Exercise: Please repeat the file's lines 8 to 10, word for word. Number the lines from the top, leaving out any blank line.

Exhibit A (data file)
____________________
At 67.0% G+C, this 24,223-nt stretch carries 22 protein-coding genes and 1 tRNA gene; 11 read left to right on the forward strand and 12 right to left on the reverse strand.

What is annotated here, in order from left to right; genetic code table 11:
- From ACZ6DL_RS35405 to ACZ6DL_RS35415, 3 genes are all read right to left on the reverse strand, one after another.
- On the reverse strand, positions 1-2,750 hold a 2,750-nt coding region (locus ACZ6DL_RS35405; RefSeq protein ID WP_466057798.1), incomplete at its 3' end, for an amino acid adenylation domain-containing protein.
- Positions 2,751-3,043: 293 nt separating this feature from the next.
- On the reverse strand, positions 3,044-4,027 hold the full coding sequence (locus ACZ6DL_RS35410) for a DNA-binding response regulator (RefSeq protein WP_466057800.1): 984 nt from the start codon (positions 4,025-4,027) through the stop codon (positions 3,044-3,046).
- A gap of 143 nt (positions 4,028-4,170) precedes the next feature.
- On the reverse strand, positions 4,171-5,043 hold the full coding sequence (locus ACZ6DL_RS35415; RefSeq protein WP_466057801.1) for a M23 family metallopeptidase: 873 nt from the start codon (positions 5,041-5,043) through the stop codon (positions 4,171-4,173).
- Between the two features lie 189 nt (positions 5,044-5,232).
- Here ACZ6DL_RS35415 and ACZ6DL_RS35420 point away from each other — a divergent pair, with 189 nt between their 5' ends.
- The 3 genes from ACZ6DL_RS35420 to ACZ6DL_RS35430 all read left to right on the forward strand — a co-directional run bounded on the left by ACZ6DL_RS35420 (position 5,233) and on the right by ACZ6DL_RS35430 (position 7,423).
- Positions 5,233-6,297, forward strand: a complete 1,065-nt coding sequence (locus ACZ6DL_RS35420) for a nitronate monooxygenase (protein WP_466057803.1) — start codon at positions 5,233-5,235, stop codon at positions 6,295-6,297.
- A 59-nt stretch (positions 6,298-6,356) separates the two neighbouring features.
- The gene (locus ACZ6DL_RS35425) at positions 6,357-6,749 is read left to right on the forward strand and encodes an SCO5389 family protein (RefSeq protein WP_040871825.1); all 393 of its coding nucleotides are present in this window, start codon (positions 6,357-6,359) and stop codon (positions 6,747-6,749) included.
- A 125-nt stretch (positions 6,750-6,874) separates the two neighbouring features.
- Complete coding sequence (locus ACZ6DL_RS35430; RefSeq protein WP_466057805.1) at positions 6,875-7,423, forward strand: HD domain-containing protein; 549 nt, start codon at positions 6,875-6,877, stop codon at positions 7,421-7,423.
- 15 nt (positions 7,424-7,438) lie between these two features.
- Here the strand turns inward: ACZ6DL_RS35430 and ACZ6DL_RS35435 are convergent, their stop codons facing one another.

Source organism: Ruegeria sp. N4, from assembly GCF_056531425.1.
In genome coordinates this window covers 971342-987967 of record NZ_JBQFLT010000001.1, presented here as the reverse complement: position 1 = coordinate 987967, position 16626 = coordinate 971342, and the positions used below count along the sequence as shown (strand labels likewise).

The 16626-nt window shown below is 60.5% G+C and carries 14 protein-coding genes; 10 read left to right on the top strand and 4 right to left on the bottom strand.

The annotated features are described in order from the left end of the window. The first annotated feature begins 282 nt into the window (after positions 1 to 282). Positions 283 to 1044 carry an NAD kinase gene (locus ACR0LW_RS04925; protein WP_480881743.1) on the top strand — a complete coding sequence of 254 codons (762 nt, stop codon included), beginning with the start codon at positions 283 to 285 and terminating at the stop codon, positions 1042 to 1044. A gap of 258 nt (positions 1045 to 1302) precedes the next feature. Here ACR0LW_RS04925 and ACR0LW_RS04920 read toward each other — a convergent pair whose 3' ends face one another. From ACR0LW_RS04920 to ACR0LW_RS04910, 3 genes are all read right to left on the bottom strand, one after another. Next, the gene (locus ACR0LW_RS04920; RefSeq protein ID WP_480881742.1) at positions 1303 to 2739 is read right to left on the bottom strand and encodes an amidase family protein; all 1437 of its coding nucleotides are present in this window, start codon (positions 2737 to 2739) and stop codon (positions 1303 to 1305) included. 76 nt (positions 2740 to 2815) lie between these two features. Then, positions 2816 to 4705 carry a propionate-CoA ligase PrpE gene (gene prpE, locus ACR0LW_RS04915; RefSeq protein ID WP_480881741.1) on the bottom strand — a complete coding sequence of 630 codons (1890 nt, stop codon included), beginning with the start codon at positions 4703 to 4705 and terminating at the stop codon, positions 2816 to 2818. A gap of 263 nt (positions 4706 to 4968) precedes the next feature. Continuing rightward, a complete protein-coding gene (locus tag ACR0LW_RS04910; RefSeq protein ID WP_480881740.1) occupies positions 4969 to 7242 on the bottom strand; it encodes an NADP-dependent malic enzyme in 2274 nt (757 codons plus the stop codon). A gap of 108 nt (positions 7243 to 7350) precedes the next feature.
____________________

- On the reverse strand, positions 4,171-5,043 hold the full coding sequence (locus ACZ6DL_RS35415; RefSeq protein WP_466057801.1) for a M23 family metallopeptidase: 873 nt from the start codon (positions 5,041-5,043) through the stop codon (positions 4,171-4,173).
- Between the two features lie 189 nt (positions 5,044-5,232).
- Here ACZ6DL_RS35415 and ACZ6DL_RS35420 point away from each other — a divergent pair, with 189 nt between their 5' ends.